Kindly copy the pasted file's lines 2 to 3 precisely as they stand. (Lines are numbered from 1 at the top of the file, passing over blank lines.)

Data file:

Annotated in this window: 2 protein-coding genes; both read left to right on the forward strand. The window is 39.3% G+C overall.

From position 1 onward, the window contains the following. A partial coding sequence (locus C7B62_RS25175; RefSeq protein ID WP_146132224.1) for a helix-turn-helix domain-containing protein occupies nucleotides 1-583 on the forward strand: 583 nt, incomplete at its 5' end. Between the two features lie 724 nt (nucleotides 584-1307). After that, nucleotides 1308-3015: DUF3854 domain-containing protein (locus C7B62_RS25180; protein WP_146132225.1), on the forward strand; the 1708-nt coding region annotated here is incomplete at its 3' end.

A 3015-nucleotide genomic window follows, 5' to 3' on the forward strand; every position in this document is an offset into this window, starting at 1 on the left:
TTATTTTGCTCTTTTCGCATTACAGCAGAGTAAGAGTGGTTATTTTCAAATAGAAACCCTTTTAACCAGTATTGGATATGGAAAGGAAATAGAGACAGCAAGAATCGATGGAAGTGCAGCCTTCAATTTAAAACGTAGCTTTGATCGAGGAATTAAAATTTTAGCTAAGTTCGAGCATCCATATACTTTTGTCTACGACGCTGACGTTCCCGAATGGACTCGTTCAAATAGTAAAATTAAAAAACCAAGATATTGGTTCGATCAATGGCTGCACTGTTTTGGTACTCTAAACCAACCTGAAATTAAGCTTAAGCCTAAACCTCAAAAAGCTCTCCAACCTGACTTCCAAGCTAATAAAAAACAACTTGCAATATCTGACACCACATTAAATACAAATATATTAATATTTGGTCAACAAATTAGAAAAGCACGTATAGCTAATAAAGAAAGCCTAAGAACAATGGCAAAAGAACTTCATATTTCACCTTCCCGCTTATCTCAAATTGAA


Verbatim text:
From position 1 onward, the window contains the following. A partial coding sequence (locus C7B62_RS25175; RefSeq protein ID WP_146132224.1) for a helix-turn-helix domain-containing protein occupies nucleotides 1-583 on the forward strand: 583 nt, incomplete at its 5' end. Between the two features lie 724 nt (nucleotides 584-1307). After that, nucleotides 1308-3015: DUF3854 domain-containing protein (locus C7B62_RS25180; protein WP_146132225.1), on the forward strand; the 1708-nt coding region annotated here is incomplete at its 3' end.

A 3015-nucleotide genomic window follows, 5' to 3' on the forward strand; every position in this document is an offset into this window, starting at 1 on the left: